Friday, January 11, 2008


(2007: philadelphia, pa. this photo is one i took while walking through the cemetary where benjamin franklin is buried. what you can't see is that i totally ate it right before this shot when i tripped on a headstone and went flying, ass first, into ben's grave. it wasn't pretty. i mean, typical. totally typical lana banana klutz, but definitely not pretty. ask me about denver . . . me, fire hydrant, concrete. yeah.)

so i advise our school's paper. it's my second year doing it and i love it, which i didn't at first. but then i bought some books, learned some things, "stole" some things (good teachers are great thieves, i've realized), got some help, then i got a lot of help from prj (good job, prj!), and with his guidance it's come a long, long, loooooong way (even in a single issue).

last year, my first, i went to the jea (journalism education association) conference in denver and was floored by how many new things i was able to learn in just four days. law, layouts, photography, sports writing, interviewing, you name it. this year, i went again, but this time i was in philadelphia. once more i found myself inundated with truck loads of insightful and practical information. but i felt like the kids should have really been there too . . .

for the upcoming convention, i vowed that the kids would be a part. and they are. the yearbook adviser, blu, and i are taking about 40 kids to anaheim for the spring convention. but our real dream is to take a smaller group--the editors from both yearbook and news staff--to washington, dc, next year.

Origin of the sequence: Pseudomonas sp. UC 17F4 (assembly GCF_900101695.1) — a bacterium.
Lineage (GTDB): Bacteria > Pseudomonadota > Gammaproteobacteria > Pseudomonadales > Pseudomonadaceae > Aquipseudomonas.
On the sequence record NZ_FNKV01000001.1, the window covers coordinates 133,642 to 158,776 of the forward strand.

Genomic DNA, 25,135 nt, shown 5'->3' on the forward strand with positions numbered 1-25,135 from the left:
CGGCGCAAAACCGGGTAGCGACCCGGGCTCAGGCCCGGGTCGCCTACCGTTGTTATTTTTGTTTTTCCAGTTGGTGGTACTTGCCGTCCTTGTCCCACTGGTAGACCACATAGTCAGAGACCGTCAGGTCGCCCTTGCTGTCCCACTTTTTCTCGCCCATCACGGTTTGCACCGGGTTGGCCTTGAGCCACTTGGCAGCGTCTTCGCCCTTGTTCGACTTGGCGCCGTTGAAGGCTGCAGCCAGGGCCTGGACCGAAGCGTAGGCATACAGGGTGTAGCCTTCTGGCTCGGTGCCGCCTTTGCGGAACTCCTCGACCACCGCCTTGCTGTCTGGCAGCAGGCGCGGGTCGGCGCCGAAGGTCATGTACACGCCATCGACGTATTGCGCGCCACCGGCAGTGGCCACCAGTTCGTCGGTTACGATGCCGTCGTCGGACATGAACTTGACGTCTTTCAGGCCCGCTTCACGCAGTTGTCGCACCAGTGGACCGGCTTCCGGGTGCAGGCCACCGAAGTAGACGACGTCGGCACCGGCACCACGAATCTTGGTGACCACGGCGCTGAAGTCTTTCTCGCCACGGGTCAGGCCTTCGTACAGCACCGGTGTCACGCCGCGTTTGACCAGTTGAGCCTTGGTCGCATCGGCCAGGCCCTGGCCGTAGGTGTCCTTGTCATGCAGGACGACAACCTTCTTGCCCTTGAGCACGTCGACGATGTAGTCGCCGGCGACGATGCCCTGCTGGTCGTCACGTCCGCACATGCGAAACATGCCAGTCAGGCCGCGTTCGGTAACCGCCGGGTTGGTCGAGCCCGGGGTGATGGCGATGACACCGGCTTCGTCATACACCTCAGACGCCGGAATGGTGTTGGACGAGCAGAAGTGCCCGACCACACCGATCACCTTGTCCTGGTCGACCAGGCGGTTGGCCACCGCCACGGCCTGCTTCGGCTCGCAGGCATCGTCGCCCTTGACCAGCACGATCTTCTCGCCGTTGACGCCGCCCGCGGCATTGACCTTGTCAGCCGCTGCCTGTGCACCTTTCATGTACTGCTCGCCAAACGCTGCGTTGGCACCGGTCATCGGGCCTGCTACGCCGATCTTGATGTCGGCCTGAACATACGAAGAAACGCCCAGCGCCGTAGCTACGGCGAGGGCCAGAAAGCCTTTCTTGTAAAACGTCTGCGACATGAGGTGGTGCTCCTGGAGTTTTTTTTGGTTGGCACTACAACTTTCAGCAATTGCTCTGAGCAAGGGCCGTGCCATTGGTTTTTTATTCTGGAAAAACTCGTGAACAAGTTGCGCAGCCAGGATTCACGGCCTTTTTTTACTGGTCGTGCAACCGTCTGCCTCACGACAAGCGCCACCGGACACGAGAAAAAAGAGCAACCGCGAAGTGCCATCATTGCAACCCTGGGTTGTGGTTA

what's the big deal? why pay all that money to go so far for a convention? to start, the jea puts on a top-notch convention. the best of the best are there, it's organized, it's highly informative, and yeah, it's fun. plus, for me personally, i teach at a school where 60% of the population is poor and latino and if they don't get exposure to travel, the arts, and literature from me, from the teachers at my school, then they likely won't ever get it. it was true for me when i was one of them and it is true for them now . . .

the only problem is: moolah. (ain't it always?) i was going to gripe about not having more funding. and in fact, this is a revised post, because i did gripe about that and more still, but then, you know, that's not really the district's fault. it's actually the government's fault. SHOCKAH! yeah, i know, can you believe it? while i forgive the immediate powers that be, i do have several ugly words that i'd like to sling at governor schwarzenegger, who has drastically cut california school monies . . . monies he had promised time and again since first being elected into office. but i've learned to not trust politicians. especially ACTOR-politicians. (wait, isn't that redundant?)

at any rate, i suspect that the absence of money will be a constant in this line of work. something my family doesn't let me forget (always reminding me about what could have been had i continued with law school).

ah, well, car washes here we come! thank god california is sunny and warm nearly all of the time . . .

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